How to use the Resources page at

Here is a step-by-step guide to using the “Resources” page at to gather information on plants seen on Herb Walks and Nature Hikes. The plant example used here is Chia Sage (Salvia columbariae). The links chosen are just a sampling of the possible searches that might lead to Chia.

For photos of Chia:

  1. Go to and click on Resources from the menu on the left sidebar of the homepage.
  2. Once on the Resources page, under the first heading of NATIVE PLANT IDENTIFICATION, PHOTOS, AND INFORMATION, click on the website link: “Wildflowers of the Santa Monica Mountains.”
  3. Click on the link titled [Common Names].
  4. Click on C in the index, and then scroll down that page to Chia. Voila! There you’ll find some great photos.

For medicinal uses of Chia:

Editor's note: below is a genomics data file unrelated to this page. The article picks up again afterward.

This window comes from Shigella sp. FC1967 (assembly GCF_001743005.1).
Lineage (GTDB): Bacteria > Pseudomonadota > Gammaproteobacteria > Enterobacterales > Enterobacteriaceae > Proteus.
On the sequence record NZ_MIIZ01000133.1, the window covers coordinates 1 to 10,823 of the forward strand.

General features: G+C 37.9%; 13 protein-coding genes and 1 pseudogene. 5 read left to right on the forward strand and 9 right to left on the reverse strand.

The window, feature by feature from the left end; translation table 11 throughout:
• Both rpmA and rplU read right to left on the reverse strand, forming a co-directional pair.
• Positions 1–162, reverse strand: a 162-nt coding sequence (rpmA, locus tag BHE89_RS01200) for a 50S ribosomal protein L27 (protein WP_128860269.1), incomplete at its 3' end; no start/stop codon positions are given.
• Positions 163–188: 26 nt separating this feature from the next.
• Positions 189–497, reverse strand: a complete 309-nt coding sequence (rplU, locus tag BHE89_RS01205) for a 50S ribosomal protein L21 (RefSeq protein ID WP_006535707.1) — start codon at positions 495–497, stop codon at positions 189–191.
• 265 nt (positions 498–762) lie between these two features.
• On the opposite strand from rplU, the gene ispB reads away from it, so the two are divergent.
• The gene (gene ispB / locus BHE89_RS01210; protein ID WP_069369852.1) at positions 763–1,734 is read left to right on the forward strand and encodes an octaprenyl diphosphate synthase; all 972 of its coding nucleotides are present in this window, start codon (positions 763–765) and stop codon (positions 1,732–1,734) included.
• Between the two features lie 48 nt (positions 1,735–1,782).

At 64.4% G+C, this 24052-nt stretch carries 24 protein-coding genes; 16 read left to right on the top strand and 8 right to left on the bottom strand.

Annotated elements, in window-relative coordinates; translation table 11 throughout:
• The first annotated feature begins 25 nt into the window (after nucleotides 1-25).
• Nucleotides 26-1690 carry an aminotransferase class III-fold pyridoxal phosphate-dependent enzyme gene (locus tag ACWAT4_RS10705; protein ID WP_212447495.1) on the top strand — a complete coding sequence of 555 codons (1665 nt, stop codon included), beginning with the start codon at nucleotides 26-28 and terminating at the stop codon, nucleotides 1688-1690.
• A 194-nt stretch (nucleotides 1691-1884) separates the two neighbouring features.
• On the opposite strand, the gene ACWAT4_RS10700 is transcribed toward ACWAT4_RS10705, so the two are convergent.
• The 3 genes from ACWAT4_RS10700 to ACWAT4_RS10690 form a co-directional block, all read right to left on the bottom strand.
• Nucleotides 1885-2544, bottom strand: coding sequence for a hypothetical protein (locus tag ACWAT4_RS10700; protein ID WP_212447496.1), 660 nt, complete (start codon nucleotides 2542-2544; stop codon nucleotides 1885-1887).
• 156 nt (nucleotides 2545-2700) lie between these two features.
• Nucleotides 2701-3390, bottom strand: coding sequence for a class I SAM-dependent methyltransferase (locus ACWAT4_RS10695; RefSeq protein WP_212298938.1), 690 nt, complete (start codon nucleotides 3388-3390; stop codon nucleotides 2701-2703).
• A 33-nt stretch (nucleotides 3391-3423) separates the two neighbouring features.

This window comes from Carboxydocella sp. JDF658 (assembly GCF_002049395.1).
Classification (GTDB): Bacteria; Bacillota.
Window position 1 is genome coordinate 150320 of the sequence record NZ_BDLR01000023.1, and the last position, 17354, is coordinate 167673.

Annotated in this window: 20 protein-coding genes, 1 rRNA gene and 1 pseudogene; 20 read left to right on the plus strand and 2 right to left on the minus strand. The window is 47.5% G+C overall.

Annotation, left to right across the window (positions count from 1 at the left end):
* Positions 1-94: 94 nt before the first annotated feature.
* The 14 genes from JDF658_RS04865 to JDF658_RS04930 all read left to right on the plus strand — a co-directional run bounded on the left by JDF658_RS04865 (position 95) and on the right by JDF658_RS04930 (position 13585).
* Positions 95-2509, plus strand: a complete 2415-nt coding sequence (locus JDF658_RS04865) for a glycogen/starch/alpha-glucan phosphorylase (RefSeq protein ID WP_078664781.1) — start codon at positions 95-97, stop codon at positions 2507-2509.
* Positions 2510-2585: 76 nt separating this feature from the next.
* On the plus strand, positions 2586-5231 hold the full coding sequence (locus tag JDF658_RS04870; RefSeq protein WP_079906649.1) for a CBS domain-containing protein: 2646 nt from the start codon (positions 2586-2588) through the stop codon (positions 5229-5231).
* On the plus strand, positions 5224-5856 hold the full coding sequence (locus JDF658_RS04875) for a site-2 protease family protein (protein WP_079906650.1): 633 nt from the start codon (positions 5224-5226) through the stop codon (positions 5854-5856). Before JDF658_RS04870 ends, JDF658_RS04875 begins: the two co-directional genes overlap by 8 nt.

1. Scroll down the page to the heading ETHNOBOTANY, HERBAL MEDICINE, AND HERBAL NUTRITION for the words Salvia columbariae, the scientific name of Chia, and you will see a link to an article entitled “Salvia columbariae contains tanshinones.”
  2. Click on that link for a journal article on modern pharmaceutical research confirming Chumash Indian use of Chia root for stroke and heart attack.

For ethnobotanical information on Chia:

  1. Scroll down the page in that same section for a link titled “Wild Seeds of Food Value.”
  2. Click on that link.
  3. The PDF file opens to Chapter III and begins with a discussin of Chia.

For nutritional information on Chia seeds:

  1. Scroll down the page in that same section for a link titled “ The Nutrition Search Engine.”
  2. Click on that link and use their search field to enter Chia.

For information on growing Chia Sage in your garden:

  1. Scroll down the Links page to the section titled “GROWING NATIVE (NATIVE PLANT NURSERIES & INFO).”
  2. Click on the link to Las Pilitas Nursery.
  3. Using the search options shown on their website, you can select S in the scientific name section or C in the common name section.

Leave a Reply

Your email address will not be published. Required fields are marked *

This site uses Akismet to reduce spam. Learn how your comment data is processed.